By Jeremy Patton
Spruce Flats Falls is located in the Great Smoky Mountains in Tremont, Tennessee.
From Townsend, drive east on US 321/E Lamar Alexander Parkway for about 3.5 miles. Turn right onto Laurel Creek Road. Continue for about 0.25 miles then turn left onto Tremont Road. Drive for about two miles until you cross a small bridge. Soon after, turn left onto a dead-end road to the Great Smoky Mountains Institute at Tremont. You will cross a second bridge on the way. I cannot remember if this road has a name, but signs should lead you to the institute. Park near the gift shop.
Yes, I said a gift shop — sigh. I guess I hate gift shops because one is perched near Cumberland Falls in Whitley County, Kentucky. How do the hordes of tourists show their appreciation for the facilities and easy access? They trash the place.
Fortunately, a fairly exertive hike on a rough trail is required to reach Spruce Flats Falls, which deters some of the knuckle-draggers. I read that it is one of the least visited waterfalls in the Smokies. When I stopped at the Great Smoky Mountains Heritage Center near Townsend to ask for directions, the lady at the front desk told me the same thing — more on that later.
As soon as I walked into the gift shop, I felt out of place. I wore dirty hiking shoes, black cargo pants and a backpack with supplies. The shop was full of tourists wearing shorts and sandals.
Rain battered the windows as I asked the gentleman at the counter for a map. He pulled out a 20×20 inch cloth map, an over-priced collector’s item. I asked him if that was all that he offered. He said yes, but pointed out that it would hold up better in the rain. He winked, then added that the proceeds supported the Institute and trail maintenance.
I bought the damn map and shuffled out the door, fleeing the crowd. I do not despise people, just crowds. Well, I like individuals…some of them. I guess what I am saying is…I prefer to be alone.
After joining the trailhead, I only met a few hikers coming from the opposite direction, so I hoped to enjoy the falls alone for at least a few minutes.
Once I left the Tremont campus and entered the woods (follow the signs), the trail was well-defined. It would be very difficult to get lost, so no map was necessary. The trail climbed about one mile southeast up a steep ridge above the Middle Prong of the Little River. A few partial overlooks were accessible, but rain and fog hampered visibility. The beautiful forest reminded me of home, although the elevation was higher and the grade steeper.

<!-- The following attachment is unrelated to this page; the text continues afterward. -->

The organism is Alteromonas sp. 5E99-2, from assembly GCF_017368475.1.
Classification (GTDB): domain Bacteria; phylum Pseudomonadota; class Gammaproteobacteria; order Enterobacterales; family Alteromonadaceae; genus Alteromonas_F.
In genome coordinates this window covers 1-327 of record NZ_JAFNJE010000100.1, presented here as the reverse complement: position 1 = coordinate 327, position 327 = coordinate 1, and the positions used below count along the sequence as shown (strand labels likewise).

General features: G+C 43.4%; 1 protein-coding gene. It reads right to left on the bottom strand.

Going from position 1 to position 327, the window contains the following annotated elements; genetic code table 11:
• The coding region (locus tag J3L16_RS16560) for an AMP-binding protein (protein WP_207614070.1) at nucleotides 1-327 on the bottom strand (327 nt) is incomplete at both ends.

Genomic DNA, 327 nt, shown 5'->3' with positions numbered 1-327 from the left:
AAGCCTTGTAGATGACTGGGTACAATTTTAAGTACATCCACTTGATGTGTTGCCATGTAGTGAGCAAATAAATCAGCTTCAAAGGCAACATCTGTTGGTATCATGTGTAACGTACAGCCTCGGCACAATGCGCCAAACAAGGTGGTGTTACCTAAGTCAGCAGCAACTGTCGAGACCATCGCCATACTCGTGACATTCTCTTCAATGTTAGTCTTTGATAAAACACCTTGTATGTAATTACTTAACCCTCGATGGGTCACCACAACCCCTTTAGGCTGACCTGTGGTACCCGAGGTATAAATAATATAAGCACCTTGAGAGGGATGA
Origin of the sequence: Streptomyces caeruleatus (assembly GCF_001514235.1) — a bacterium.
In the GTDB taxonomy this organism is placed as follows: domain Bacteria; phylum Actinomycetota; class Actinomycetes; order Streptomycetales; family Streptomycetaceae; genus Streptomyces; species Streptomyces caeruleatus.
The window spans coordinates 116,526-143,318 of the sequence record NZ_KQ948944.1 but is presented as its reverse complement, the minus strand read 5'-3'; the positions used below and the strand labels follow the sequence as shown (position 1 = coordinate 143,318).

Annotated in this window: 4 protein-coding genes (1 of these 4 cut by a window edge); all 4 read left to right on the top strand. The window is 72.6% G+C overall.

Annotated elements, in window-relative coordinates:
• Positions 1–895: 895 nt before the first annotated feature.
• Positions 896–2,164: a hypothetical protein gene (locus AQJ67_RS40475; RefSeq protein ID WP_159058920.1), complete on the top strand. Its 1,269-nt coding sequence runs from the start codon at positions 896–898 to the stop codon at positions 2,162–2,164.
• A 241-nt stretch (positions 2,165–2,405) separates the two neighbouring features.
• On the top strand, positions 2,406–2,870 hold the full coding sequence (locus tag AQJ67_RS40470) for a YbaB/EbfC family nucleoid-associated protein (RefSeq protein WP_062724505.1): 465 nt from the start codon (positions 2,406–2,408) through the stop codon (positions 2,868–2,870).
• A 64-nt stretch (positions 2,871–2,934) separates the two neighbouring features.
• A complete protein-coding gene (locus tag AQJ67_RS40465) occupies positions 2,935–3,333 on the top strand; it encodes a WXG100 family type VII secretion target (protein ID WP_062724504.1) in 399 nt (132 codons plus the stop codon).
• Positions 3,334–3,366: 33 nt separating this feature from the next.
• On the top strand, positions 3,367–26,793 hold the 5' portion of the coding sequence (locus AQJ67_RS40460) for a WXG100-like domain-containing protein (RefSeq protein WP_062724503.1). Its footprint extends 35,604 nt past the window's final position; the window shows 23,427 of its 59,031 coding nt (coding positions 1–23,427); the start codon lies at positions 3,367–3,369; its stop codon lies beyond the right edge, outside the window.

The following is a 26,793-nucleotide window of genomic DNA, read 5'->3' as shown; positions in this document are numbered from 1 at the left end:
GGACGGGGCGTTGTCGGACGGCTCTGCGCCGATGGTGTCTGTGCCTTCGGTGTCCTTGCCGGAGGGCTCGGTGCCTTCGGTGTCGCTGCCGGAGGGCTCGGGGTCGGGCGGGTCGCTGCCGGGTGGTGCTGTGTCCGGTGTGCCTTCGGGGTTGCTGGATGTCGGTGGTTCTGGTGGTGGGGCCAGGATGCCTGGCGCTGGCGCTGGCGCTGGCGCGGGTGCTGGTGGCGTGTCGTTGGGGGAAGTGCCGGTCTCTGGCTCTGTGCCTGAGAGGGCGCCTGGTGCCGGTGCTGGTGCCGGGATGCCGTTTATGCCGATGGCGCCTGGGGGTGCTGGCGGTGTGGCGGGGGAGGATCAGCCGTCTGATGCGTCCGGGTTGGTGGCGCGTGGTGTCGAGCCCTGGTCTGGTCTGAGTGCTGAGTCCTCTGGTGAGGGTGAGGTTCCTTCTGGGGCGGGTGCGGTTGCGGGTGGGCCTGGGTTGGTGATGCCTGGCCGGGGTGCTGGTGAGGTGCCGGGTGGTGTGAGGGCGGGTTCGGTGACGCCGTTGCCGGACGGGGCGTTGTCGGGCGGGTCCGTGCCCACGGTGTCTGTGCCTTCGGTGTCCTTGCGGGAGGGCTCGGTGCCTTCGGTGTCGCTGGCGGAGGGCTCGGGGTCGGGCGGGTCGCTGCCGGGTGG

Spruce Flats Falls Trail is littered by stones and thick roots that get slick during wet weather. Sections of the trail are narrow with drop-offs. I rate it as moderately difficult, but too dangerous for young children.
Voices echoed as I rounded a final turn, then I winced at the screams of more than 100 school kids, most of them pre-teens or older. They congregated at the crest and base of the waterfall and on both sides of the stream, wandering around with their cell phones out. Some of them were singing songs in unison. It was crowded, loud and disappointing. One of the chaperones eyed me with pity and offered a few kind words.
I crossed the stream and climbed up a laurel-choked hill to distance myself from the pandemonium, only to stumble upon a woman squatting behind a boulder with her pants around her ankles. I don’t know if she saw me, but I quickly found another hill to climb.
I lingered for about 45 minutes, ate a snack and tried to relax. Gradually, the crowds thinned and I emerged from my hideaway.
A few people stayed behind, clearly not part of the student groups, and I was able to enjoy the remainder of my stay in relative peace. In hindsight, Spruce Flats Falls might be the least visited waterfall in the most visited national park in the United States, so hiking there on a Saturday probably was not the best decision. You might be able to enjoy the falls alone on a Tuesday during winter, while school is in session. It is all about timing.
Spruce Flats Falls is gorgeous and worth the visit. I plan to return under better circumstances and explore some of the other nearby attractions — maybe on December 25th during a blizzard. — I am just kidding about the blizzard.
It is all about timing.
Added 7/26/16 – Updated 7/27/16